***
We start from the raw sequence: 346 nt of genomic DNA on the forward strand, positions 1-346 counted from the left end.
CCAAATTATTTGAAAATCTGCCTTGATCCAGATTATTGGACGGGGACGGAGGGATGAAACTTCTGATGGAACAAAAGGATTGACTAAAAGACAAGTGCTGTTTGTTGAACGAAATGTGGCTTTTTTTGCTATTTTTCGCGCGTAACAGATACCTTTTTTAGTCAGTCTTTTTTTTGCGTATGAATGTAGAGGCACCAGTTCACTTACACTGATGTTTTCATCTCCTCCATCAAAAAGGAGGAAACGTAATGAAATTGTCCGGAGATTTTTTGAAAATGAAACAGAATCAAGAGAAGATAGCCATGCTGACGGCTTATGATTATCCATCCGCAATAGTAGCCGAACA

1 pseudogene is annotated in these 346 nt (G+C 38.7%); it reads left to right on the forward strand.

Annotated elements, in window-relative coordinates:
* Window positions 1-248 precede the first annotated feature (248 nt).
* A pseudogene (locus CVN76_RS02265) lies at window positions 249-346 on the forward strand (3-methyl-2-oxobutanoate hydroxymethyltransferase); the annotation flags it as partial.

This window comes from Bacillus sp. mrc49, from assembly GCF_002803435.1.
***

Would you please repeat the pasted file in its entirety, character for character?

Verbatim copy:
We start from the raw sequence: 346 nt of genomic DNA on the forward strand, positions 1-346 counted from the left end.
CCAAATTATTTGAAAATCTGCCTTGATCCAGATTATTGGACGGGGACGGAGGGATGAAACTTCTGATGGAACAAAAGGATTGACTAAAAGACAAGTGCTGTTTGTTGAACGAAATGTGGCTTTTTTTGCTATTTTTCGCGCGTAACAGATACCTTTTTTAGTCAGTCTTTTTTTTGCGTATGAATGTAGAGGCACCAGTTCACTTACACTGATGTTTTCATCTCCTCCATCAAAAAGGAGGAAACGTAATGAAATTGTCCGGAGATTTTTTGAAAATGAAACAGAATCAAGAGAAGATAGCCATGCTGACGGCTTATGATTATCCATCCGCAATAGTAGCCGAACA

1 pseudogene is annotated in these 346 nt (G+C 38.7%); it reads left to right on the forward strand.

Annotated elements, in window-relative coordinates:
* Window positions 1-248 precede the first annotated feature (248 nt).
* A pseudogene (locus CVN76_RS02265) lies at window positions 249-346 on the forward strand (3-methyl-2-oxobutanoate hydroxymethyltransferase); the annotation flags it as partial.

This window comes from Bacillus sp. mrc49, from assembly GCF_002803435.1.